“For information about the laws, there’s usually much less resistance. And the benefit is very different, very powerful, very broad…The D.C. Code is a very complicated thing and it takes some understanding to know where in the Code you should be looking for something. And, in fact, knowing where the D.C. Code sits in relation to D.C. municipal regulations and case law and other aspects. So it actually — it takes a community to invest in some of these before you can make heads or tails of it.”

– Josh Tauberer,

OpenGov Foundation & Washington, DC Office of Open Government Launch

Our Nation’s Capital Becomes America’s 5th ‘Open Law’ City with New Online Platform that Makes the District’s Laws Accessible and User-Friendly for All

WASHINGTON, DC (March 19, 2013) – The non-partisan, non-profit OpenGov Foundation and the Washington, D.C. Board of Ethics and Accountability’s Office of Open Government today announced the launch of, a free software platform that empowers all District residents to discover, access, and use local laws when they want, and how they want.  Washington, D.C. becomes the 5th “open law” city in the United States, joining the nationwide America Decoded network of user-friendly, online and restriction-free municipal and state legal codes.

Click Here to Access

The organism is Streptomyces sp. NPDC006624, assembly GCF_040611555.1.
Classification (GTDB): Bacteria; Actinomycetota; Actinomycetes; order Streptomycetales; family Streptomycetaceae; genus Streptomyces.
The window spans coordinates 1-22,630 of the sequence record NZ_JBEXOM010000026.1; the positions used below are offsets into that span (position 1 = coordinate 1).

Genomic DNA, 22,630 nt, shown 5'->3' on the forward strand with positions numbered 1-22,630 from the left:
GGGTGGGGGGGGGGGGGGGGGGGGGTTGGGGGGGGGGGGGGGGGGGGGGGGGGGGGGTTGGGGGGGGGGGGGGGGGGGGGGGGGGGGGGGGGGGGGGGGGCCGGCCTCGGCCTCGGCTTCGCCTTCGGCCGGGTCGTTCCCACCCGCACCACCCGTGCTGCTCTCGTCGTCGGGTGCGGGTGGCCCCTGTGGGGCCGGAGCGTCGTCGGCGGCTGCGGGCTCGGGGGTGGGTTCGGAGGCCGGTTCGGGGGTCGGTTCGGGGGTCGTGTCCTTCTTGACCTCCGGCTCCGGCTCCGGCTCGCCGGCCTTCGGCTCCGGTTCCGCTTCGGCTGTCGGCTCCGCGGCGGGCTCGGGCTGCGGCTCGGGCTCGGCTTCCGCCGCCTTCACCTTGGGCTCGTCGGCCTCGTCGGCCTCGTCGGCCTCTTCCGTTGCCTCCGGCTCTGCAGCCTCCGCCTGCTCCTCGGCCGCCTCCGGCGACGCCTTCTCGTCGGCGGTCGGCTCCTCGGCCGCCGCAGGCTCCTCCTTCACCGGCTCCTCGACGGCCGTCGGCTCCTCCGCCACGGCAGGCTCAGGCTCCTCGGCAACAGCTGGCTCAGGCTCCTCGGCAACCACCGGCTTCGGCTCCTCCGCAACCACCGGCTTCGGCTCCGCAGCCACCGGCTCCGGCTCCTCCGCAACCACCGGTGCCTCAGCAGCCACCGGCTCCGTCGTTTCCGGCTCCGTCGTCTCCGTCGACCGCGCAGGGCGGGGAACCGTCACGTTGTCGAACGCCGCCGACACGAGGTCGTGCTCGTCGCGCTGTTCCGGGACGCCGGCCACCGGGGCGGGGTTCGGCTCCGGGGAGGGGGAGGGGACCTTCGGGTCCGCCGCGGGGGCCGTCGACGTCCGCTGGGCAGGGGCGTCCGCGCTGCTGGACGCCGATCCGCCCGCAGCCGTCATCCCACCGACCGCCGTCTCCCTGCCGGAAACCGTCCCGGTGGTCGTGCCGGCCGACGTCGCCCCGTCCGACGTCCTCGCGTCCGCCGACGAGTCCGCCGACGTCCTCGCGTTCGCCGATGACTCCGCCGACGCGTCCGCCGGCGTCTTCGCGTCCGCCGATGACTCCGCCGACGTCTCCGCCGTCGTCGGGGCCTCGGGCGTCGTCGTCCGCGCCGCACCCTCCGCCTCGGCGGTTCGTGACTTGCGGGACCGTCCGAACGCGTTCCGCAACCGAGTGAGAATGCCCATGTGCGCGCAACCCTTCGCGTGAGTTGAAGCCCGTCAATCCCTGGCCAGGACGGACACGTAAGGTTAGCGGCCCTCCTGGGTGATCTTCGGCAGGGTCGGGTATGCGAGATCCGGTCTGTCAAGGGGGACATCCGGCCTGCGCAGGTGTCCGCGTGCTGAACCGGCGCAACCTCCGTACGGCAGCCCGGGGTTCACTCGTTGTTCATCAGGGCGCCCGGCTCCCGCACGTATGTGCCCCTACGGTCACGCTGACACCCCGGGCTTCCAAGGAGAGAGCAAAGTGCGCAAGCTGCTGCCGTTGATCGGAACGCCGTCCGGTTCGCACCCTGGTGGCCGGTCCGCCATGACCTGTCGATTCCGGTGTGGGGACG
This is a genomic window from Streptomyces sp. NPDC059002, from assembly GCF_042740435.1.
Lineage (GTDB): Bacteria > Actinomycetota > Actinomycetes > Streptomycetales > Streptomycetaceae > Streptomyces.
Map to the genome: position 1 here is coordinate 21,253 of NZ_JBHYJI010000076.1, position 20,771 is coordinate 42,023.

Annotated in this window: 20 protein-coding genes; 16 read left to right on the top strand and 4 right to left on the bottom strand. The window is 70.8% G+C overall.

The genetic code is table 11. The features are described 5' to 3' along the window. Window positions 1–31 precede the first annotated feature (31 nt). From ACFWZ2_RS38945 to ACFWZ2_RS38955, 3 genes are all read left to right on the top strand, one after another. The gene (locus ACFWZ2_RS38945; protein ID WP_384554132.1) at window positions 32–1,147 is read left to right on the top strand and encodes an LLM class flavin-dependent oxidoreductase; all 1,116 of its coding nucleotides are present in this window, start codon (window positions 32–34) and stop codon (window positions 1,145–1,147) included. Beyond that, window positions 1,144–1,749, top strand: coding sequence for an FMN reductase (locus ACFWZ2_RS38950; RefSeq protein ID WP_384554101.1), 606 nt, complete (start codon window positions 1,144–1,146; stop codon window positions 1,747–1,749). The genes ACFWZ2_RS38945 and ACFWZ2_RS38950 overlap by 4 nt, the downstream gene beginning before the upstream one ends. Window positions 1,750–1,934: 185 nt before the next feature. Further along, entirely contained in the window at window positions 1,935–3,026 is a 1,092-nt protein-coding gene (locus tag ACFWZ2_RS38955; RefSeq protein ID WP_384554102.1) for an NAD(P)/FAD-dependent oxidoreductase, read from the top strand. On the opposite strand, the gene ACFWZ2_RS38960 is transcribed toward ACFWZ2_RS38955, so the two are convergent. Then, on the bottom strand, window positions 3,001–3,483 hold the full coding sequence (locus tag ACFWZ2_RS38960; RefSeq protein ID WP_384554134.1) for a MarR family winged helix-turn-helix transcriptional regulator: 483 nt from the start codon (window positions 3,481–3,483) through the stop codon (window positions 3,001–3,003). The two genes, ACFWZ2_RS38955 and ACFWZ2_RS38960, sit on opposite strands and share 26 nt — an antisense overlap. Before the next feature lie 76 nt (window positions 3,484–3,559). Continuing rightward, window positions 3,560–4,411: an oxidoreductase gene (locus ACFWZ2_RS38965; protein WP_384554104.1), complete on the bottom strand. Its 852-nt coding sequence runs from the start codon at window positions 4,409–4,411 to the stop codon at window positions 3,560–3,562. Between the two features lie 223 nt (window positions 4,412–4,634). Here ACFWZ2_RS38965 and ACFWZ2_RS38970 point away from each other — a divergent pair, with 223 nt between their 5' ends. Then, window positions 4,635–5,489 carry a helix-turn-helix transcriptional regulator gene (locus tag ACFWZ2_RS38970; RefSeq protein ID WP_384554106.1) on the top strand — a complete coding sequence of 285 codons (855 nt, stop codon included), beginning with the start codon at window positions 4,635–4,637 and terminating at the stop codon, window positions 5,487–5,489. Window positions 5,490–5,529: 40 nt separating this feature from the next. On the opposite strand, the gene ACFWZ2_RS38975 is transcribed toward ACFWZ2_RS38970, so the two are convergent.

“ is a necessary resource for District residents” said Traci L. Hughes, director of the D.C. Office of Open Government.  “The value of a transparent government is limited unless the public has the ability to access, and easily navigate its laws.  Greater access will inevitably lead to more people becoming engaged with our lawmakers and the legislative process – and that is open government at its best.” lifts and ‘liberates’ the District’s Municipal Code from unalterable, often hard to find online files —such as PDFs—by inserting them into user-friendly, organized and modern website formats.  This straightforward switch delivers significant results:  more clarity, context, and public understanding of the laws’ impact on D.C. citizens’ daily lives. For the first-time, allows unrestricted reuse of municipal laws and legal data by everyday residents so that they can use, share, and interact with it as they see fit. Simply, gives citizens the information they need, on their terms.